I am pro- RH Bill.
This bill has been in the Philippines’ House of Representatives for more than a decade. And yet, it remain what it was years ago – a bill. Still subject for the legislator’s endless,redundant and often times just senseless arguments, questions and queries that has been repeatedly answered. Sometimes, I wonder how can this legislators just let this bill stay “dormant” when lives of their constituents are being at risk.
1. Reproductive Health Bill and Abortion
Many of those who are against the proposed legislation says it promotes abortion. I always find it ironic when people say this. It seems like many of them (including our legislators)have disregarded the Revised Penal Code wherein it is clearly stated that abortion is illegal in the Philippines. (see Articles 256, 258 and 259 of the Revised Penal Code) More so, Article II, Section 12 of the Philippine Constitution clearly states that ” The State recognizes the sanctity of life and shall protect and strengthen the family as a basic autonomous social institution. It shall equally protect the life of the mother and the life of the unborn from conception.”
It is clear on the above mentioned legal mandate that the state will have to fulfill its duties in protecting both the mother and the unborn child.
First, the Revised Penal Code clause on abortion. Yes, abortion is illegal in this country and it will remain that way even if there is Reproductive Health Care policy. What RH Bill seeks to address it to ensure that women suffering from post abortion complication is treated in health care facilities without bias and judgement. Many women have died from post abortion complications because health care facilities and providers are either not ready or/and not willing to help them. The Penal Code requires the imprisonment of the woman and those who help her in the abortion process, not those who treat post-abortion complications.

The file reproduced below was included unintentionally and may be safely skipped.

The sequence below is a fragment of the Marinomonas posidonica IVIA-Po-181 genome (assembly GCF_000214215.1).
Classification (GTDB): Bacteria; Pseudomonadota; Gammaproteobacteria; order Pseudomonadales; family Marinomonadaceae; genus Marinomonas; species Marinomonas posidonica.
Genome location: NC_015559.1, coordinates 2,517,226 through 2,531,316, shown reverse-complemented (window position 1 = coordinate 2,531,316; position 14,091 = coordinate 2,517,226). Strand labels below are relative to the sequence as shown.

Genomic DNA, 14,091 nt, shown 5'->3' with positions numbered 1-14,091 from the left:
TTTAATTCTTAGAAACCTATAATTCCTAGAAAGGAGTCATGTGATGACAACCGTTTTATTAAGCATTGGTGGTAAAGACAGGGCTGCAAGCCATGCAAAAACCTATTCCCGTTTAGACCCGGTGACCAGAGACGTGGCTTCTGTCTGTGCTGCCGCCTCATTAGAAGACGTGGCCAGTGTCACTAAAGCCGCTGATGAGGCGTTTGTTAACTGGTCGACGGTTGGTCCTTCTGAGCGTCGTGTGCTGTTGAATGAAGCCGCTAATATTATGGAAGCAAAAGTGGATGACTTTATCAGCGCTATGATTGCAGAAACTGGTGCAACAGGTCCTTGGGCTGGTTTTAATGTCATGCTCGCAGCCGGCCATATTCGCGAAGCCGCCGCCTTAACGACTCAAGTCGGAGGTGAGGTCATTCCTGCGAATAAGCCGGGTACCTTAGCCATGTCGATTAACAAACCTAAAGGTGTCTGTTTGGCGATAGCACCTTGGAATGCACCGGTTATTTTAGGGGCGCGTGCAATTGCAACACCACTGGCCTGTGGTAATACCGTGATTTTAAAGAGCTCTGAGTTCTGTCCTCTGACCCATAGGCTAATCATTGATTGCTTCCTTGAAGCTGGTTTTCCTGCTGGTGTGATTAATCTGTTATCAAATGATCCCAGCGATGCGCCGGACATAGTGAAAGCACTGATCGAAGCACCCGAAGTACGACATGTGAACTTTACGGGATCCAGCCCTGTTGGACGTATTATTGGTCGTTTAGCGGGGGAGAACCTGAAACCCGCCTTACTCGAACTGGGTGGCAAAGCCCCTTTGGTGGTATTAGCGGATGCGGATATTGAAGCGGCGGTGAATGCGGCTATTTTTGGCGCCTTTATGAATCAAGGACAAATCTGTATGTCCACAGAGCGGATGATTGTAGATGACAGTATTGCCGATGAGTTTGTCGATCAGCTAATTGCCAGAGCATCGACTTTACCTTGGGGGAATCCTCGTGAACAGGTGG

Secondly, Article II, Section 12 of the 1989 Philippine Constitution. It clearly states that the state shall EQUALLY PROTECT the life of the mother and the unborn child. Many of those who opposed the bill focuses only on the premise of the unborn child, disregarding the welfare of the mother. Often times, when a single pregnant woman avails of the pre-natal services in health facilities, she is meet by prejudice and biases of the healthcare providers. In far flung communities, they are not even able to avail of the services. For those couples seeking family planning services, many can’t avail due to the cost. This is what RH Bill seeks to address. It aims to provide capacity building investments to healthcare providers on how to treat their clients without prejudice and judgement and to ensure that health care services and facilities are accessible, affordable and discrimination free.
2. Reproductive Health Bill and Population Control
Many also opposed the bill, thinking that it would mean controlling the number of children a couple should have. This is entirely WRONG and MISLEADING. What the legislation does are the following – ensure that every couple can plan and decide when to have and how many children. It never imposes on the number of children and nor there will be sanctions. The legislation also wants to ensure that there is equality and equity in the distribution of available resources. We can never control the population. What we can do is properly manage our resources to ensure that everyone gets a fair share of it.
More posts about the Reproductive Health coming up. For now, this is it. Watch out for my post about RH Bill and Faith.